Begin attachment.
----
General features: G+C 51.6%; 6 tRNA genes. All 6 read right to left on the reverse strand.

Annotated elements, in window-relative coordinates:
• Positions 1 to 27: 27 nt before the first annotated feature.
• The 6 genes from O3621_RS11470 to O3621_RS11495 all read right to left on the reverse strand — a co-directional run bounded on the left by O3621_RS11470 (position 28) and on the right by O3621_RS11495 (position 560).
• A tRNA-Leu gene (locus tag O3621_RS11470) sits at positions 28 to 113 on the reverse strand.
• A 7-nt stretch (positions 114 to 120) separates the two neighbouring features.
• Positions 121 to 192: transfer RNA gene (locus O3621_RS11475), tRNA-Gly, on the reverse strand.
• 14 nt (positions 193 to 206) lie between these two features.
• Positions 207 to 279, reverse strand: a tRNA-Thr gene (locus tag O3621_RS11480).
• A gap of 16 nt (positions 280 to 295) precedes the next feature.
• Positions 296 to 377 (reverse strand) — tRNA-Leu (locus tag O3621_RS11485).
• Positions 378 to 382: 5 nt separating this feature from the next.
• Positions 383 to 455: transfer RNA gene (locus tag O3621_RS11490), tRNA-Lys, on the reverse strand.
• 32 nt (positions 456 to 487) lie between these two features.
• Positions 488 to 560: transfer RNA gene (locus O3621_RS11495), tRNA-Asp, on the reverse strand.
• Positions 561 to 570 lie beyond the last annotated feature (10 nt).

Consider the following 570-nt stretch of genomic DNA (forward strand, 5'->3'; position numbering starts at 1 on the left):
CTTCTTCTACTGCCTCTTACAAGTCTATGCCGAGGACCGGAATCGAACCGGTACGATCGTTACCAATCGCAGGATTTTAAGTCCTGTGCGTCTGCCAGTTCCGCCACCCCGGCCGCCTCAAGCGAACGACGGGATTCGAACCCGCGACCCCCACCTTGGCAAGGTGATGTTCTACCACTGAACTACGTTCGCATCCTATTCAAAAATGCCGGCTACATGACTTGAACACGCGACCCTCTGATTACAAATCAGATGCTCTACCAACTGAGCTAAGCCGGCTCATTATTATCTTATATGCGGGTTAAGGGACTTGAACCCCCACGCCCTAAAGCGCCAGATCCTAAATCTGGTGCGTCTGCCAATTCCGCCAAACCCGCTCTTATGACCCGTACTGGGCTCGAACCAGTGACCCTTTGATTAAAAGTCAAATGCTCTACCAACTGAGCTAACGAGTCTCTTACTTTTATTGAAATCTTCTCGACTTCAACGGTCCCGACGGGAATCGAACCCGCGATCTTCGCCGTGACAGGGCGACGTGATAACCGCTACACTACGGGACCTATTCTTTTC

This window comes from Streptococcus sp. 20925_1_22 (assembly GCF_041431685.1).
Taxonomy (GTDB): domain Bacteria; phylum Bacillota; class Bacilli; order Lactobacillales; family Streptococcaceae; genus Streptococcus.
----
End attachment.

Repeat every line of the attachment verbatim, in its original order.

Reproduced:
General features: G+C 51.6%; 6 tRNA genes. All 6 read right to left on the reverse strand.

Annotated elements, in window-relative coordinates:
• Positions 1 to 27: 27 nt before the first annotated feature.
• The 6 genes from O3621_RS11470 to O3621_RS11495 all read right to left on the reverse strand — a co-directional run bounded on the left by O3621_RS11470 (position 28) and on the right by O3621_RS11495 (position 560).
• A tRNA-Leu gene (locus tag O3621_RS11470) sits at positions 28 to 113 on the reverse strand.
• A 7-nt stretch (positions 114 to 120) separates the two neighbouring features.
• Positions 121 to 192: transfer RNA gene (locus O3621_RS11475), tRNA-Gly, on the reverse strand.
• 14 nt (positions 193 to 206) lie between these two features.
• Positions 207 to 279, reverse strand: a tRNA-Thr gene (locus tag O3621_RS11480).
• A gap of 16 nt (positions 280 to 295) precedes the next feature.
• Positions 296 to 377 (reverse strand) — tRNA-Leu (locus tag O3621_RS11485).
• Positions 378 to 382: 5 nt separating this feature from the next.
• Positions 383 to 455: transfer RNA gene (locus tag O3621_RS11490), tRNA-Lys, on the reverse strand.
• 32 nt (positions 456 to 487) lie between these two features.
• Positions 488 to 560: transfer RNA gene (locus O3621_RS11495), tRNA-Asp, on the reverse strand.
• Positions 561 to 570 lie beyond the last annotated feature (10 nt).

Consider the following 570-nt stretch of genomic DNA (forward strand, 5'->3'; position numbering starts at 1 on the left):
CTTCTTCTACTGCCTCTTACAAGTCTATGCCGAGGACCGGAATCGAACCGGTACGATCGTTACCAATCGCAGGATTTTAAGTCCTGTGCGTCTGCCAGTTCCGCCACCCCGGCCGCCTCAAGCGAACGACGGGATTCGAACCCGCGACCCCCACCTTGGCAAGGTGATGTTCTACCACTGAACTACGTTCGCATCCTATTCAAAAATGCCGGCTACATGACTTGAACACGCGACCCTCTGATTACAAATCAGATGCTCTACCAACTGAGCTAAGCCGGCTCATTATTATCTTATATGCGGGTTAAGGGACTTGAACCCCCACGCCCTAAAGCGCCAGATCCTAAATCTGGTGCGTCTGCCAATTCCGCCAAACCCGCTCTTATGACCCGTACTGGGCTCGAACCAGTGACCCTTTGATTAAAAGTCAAATGCTCTACCAACTGAGCTAACGAGTCTCTTACTTTTATTGAAATCTTCTCGACTTCAACGGTCCCGACGGGAATCGAACCCGCGATCTTCGCCGTGACAGGGCGACGTGATAACCGCTACACTACGGGACCTATTCTTTTC

This window comes from Streptococcus sp. 20925_1_22 (assembly GCF_041431685.1).
Taxonomy (GTDB): domain Bacteria; phylum Bacillota; class Bacilli; order Lactobacillales; family Streptococcaceae; genus Streptococcus.